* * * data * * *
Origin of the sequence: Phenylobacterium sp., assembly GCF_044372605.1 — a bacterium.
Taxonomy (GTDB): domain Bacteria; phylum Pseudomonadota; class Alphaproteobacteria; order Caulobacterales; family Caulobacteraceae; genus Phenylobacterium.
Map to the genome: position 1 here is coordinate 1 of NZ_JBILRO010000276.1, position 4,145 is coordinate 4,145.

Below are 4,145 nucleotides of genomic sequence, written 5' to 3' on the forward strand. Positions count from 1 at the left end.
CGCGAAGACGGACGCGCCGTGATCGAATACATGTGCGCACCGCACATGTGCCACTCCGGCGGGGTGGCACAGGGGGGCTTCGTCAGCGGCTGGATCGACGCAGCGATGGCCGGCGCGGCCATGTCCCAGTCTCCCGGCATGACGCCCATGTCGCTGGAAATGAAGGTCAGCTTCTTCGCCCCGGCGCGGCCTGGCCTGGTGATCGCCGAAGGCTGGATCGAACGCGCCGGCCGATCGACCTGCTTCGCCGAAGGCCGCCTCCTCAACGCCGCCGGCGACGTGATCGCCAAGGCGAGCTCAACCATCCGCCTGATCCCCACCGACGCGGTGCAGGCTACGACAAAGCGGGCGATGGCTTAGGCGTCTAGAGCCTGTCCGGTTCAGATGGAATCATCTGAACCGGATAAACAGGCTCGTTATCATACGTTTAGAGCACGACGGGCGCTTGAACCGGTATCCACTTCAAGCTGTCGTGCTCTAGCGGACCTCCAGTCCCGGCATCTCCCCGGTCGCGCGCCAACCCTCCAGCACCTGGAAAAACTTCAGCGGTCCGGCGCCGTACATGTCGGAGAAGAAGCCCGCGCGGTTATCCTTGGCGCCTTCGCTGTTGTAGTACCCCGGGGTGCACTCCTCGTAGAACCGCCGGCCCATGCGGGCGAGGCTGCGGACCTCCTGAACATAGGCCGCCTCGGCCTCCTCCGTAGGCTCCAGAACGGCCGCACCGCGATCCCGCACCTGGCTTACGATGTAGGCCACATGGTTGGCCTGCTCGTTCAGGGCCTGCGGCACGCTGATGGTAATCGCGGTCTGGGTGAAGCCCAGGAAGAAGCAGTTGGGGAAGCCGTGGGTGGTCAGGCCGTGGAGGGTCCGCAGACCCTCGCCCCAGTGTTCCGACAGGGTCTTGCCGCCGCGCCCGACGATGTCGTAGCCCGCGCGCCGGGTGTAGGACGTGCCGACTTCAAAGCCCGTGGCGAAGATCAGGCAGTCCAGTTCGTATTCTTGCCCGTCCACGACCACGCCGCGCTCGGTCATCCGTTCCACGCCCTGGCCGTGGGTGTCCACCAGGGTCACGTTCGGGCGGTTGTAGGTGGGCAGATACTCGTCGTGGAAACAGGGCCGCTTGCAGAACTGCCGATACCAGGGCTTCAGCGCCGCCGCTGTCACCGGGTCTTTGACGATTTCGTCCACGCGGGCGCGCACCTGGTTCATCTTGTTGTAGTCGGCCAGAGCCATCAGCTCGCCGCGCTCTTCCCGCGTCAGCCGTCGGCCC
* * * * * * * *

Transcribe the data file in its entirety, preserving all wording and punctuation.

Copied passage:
Origin of the sequence: Phenylobacterium sp., assembly GCF_044372605.1 — a bacterium.
Taxonomy (GTDB): domain Bacteria; phylum Pseudomonadota; class Alphaproteobacteria; order Caulobacterales; family Caulobacteraceae; genus Phenylobacterium.
Map to the genome: position 1 here is coordinate 1 of NZ_JBILRO010000276.1, position 4,145 is coordinate 4,145.

Below are 4,145 nucleotides of genomic sequence, written 5' to 3' on the forward strand. Positions count from 1 at the left end.
CGCGAAGACGGACGCGCCGTGATCGAATACATGTGCGCACCGCACATGTGCCACTCCGGCGGGGTGGCACAGGGGGGCTTCGTCAGCGGCTGGATCGACGCAGCGATGGCCGGCGCGGCCATGTCCCAGTCTCCCGGCATGACGCCCATGTCGCTGGAAATGAAGGTCAGCTTCTTCGCCCCGGCGCGGCCTGGCCTGGTGATCGCCGAAGGCTGGATCGAACGCGCCGGCCGATCGACCTGCTTCGCCGAAGGCCGCCTCCTCAACGCCGCCGGCGACGTGATCGCCAAGGCGAGCTCAACCATCCGCCTGATCCCCACCGACGCGGTGCAGGCTACGACAAAGCGGGCGATGGCTTAGGCGTCTAGAGCCTGTCCGGTTCAGATGGAATCATCTGAACCGGATAAACAGGCTCGTTATCATACGTTTAGAGCACGACGGGCGCTTGAACCGGTATCCACTTCAAGCTGTCGTGCTCTAGCGGACCTCCAGTCCCGGCATCTCCCCGGTCGCGCGCCAACCCTCCAGCACCTGGAAAAACTTCAGCGGTCCGGCGCCGTACATGTCGGAGAAGAAGCCCGCGCGGTTATCCTTGGCGCCTTCGCTGTTGTAGTACCCCGGGGTGCACTCCTCGTAGAACCGCCGGCCCATGCGGGCGAGGCTGCGGACCTCCTGAACATAGGCCGCCTCGGCCTCCTCCGTAGGCTCCAGAACGGCCGCACCGCGATCCCGCACCTGGCTTACGATGTAGGCCACATGGTTGGCCTGCTCGTTCAGGGCCTGCGGCACGCTGATGGTAATCGCGGTCTGGGTGAAGCCCAGGAAGAAGCAGTTGGGGAAGCCGTGGGTGGTCAGGCCGTGGAGGGTCCGCAGACCCTCGCCCCAGTGTTCCGACAGGGTCTTGCCGCCGCGCCCGACGATGTCGTAGCCCGCGCGCCGGGTGTAGGACGTGCCGACTTCAAAGCCCGTGGCGAAGATCAGGCAGTCCAGTTCGTATTCTTGCCCGTCCACGACCACGCCGCGCTCGGTCATCCGTTCCACGCCCTGGCCGTGGGTGTCCACCAGGGTCACGTTCGGGCGGTTGTAGGTGGGCAGATACTCGTCGTGGAAACAGGGCCGCTTGCAGAACTGCCGATACCAGGGCTTCAGCGCCGCCGCTGTCACCGGGTCTTTGACGATTTCGTCCACGCGGGCGCGCACCTGGTTCATCTTGTTGTAGTCGGCCAGAGCCATCAGCTCGCCGCGCTCTTCCCGCGTCAGCCGTCGGCCC